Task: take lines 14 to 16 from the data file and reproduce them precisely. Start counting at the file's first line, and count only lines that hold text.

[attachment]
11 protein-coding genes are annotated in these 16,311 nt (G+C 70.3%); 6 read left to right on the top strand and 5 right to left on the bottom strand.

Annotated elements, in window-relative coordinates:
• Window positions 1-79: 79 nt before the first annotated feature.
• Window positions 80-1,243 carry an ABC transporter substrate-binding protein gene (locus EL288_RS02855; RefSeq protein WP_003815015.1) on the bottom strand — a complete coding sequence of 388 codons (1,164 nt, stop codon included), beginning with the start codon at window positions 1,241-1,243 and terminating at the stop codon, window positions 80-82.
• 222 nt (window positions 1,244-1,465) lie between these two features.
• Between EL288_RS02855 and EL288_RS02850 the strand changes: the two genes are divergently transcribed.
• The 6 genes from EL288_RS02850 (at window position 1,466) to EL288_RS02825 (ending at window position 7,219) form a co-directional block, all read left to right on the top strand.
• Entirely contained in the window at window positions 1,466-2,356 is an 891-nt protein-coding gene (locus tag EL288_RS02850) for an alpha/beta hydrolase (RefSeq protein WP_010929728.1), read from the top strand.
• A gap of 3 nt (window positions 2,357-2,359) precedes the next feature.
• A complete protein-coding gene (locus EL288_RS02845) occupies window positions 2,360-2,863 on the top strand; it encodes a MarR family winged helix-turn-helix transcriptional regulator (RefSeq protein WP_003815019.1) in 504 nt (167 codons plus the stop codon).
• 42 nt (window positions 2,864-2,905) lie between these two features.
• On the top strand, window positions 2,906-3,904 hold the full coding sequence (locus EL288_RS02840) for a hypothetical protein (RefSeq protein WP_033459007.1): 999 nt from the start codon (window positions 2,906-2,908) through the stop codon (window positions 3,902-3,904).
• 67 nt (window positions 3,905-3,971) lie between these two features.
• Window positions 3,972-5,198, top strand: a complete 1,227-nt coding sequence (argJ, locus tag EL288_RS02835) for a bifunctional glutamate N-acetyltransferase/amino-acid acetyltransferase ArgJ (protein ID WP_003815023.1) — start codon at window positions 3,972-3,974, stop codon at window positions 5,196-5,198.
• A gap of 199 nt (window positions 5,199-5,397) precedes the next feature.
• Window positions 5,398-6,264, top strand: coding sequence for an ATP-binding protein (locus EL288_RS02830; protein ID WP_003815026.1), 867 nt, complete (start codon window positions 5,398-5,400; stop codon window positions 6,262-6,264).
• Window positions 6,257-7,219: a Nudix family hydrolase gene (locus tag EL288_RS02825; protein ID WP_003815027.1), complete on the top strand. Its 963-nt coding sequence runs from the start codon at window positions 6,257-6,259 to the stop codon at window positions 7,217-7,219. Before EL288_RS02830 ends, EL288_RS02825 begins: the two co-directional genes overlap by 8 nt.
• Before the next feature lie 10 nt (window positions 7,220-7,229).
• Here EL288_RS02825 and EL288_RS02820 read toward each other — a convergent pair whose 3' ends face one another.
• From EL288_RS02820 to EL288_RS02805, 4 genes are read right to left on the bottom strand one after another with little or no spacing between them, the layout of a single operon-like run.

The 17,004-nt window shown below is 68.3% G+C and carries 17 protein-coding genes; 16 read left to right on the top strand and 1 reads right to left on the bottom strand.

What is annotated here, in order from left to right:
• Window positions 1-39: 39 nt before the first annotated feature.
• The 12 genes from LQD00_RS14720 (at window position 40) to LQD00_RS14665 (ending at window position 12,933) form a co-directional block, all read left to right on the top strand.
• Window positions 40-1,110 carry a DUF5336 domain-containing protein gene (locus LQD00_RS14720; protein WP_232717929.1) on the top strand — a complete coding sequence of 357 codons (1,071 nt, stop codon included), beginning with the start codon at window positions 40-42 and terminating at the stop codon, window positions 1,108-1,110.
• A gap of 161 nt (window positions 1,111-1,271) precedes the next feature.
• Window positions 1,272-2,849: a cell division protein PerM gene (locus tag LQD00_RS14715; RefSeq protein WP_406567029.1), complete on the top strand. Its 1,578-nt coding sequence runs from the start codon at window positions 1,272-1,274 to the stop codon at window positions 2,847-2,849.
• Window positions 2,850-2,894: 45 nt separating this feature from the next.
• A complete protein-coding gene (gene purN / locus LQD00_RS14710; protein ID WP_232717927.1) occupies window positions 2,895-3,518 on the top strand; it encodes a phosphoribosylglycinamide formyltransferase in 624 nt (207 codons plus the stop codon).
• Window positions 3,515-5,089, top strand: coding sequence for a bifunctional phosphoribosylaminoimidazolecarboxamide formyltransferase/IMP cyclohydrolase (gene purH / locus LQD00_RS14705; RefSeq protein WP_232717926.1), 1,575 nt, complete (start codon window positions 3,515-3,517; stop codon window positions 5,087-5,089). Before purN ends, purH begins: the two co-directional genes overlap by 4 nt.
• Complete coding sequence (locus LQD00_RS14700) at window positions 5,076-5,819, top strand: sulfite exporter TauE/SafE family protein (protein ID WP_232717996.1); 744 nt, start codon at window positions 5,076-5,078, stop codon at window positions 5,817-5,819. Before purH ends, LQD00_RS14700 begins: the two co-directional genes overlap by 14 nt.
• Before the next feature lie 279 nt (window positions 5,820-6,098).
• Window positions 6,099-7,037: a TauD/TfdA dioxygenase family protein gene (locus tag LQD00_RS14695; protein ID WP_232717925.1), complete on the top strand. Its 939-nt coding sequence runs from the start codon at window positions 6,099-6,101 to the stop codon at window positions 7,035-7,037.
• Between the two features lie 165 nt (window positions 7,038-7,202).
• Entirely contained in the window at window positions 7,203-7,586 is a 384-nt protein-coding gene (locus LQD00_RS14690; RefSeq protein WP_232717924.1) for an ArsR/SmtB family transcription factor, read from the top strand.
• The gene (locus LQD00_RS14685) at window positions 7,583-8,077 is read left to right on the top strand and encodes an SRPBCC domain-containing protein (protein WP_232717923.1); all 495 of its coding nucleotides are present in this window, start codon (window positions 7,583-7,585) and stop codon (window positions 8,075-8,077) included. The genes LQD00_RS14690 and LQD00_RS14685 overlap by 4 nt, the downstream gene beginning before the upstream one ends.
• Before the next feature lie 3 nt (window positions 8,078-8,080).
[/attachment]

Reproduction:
• Window positions 3,972-5,198, top strand: a complete 1,227-nt coding sequence (argJ, locus tag EL288_RS02835) for a bifunctional glutamate N-acetyltransferase/amino-acid acetyltransferase ArgJ (protein ID WP_003815023.1) — start codon at window positions 3,972-3,974, stop codon at window positions 5,196-5,198.
• A gap of 199 nt (window positions 5,199-5,397) precedes the next feature.
• Window positions 5,398-6,264, top strand: coding sequence for an ATP-binding protein (locus EL288_RS02830; protein ID WP_003815026.1), 867 nt, complete (start codon window positions 5,398-5,400; stop codon window positions 6,262-6,264).